Unfortunately, the evidence on how to reduce persistent absenteeism is extremely weak. The Education Endowment Foundation has suggested sending personalised letters and text messages to parents. Children’s Commissioner Dame Rachel de Souza has urged teachers to intervene quickly during the first week to spot children at risk of falling persistently absent. A national army of education welfare officers are chasing missing pupils with phone calls and home visits. The most successful schools are putting huge resources into home visits. Mentors are also being trained to support pupils. Financial penalties for parents meanwhile are being levied at different rates across the country.
The stakes for the pandemic generation could not be higher. Statistics released last week revealed widening socio-economic gaps in assessments among 7 year olds. Our analysis of recently released statistics for end of primary school tests taken in the summer confirm that attainment has fallen across the board at age 11. There is also evidence of a growing socioeconomic divide. Below we show the trends for achieving national benchmarks in maths. These are broken down by girls and boys and whether children have at any time been eligible for free school meals. These figures are worrying as we know that falling behind in earlier years is strongly predictive of failing GCSEs at age 16 (Elliot Major and Parsons, 2022). Our Nuffield Foundation project will analyse how widening inequalities in education caused by the pandemic are likely to impact the life prospects of under 18s. All this suggests that getting children back to school should be a national education priority.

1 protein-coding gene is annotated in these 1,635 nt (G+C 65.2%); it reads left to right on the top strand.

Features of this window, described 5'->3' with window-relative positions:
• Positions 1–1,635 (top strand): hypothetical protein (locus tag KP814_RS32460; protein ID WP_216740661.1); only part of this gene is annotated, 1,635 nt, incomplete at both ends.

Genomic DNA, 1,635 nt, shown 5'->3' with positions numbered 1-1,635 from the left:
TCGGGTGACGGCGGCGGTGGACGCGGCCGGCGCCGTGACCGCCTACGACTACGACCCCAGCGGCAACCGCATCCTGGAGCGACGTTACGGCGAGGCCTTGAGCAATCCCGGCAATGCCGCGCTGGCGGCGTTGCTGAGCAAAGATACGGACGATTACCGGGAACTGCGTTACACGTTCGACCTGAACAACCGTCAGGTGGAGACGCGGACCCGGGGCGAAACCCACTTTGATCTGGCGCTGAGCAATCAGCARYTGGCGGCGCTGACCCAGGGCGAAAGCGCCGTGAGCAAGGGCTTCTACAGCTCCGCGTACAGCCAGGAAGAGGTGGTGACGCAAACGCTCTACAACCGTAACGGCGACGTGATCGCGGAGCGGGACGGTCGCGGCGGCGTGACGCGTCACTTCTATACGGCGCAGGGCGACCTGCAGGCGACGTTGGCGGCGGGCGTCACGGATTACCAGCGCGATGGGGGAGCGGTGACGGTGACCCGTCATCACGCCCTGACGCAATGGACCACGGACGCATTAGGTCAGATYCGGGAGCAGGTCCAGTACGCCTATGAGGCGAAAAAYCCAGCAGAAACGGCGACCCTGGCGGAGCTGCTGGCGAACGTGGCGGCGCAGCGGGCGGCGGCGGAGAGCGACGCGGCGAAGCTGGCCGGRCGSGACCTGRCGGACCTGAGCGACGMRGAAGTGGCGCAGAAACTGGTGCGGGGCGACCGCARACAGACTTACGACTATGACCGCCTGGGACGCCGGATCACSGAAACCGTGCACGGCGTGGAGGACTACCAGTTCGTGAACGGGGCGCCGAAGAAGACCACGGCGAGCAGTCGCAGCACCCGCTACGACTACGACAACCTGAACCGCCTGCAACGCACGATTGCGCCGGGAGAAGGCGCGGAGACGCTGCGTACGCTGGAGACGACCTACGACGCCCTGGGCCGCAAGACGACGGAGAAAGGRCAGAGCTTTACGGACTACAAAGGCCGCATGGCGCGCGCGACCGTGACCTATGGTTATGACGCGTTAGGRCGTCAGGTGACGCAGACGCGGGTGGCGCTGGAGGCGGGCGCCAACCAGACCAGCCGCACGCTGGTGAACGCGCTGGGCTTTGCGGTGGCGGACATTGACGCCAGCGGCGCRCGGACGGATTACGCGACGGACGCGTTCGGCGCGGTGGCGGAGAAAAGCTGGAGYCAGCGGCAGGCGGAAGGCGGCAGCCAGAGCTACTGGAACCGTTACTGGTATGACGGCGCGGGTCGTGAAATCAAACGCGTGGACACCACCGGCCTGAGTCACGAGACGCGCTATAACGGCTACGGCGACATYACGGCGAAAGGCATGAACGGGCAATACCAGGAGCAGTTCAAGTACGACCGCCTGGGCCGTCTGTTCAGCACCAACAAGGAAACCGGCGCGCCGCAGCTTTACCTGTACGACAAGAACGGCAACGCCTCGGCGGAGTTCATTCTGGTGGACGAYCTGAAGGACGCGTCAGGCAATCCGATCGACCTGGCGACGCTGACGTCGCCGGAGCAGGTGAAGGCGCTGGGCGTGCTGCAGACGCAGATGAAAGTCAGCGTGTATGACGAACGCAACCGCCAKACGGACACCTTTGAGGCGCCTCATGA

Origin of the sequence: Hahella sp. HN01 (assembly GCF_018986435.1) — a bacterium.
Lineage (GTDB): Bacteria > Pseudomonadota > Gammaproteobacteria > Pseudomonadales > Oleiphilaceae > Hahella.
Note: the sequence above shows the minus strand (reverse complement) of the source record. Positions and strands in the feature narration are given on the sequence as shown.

Figure 3: Primary school maths attainment by gender and disadvantage
Lee Elliot Major is Professor of Social Mobility at the University of Exeter and an Associate of the Centre for Economic Performance at the London School of Economics.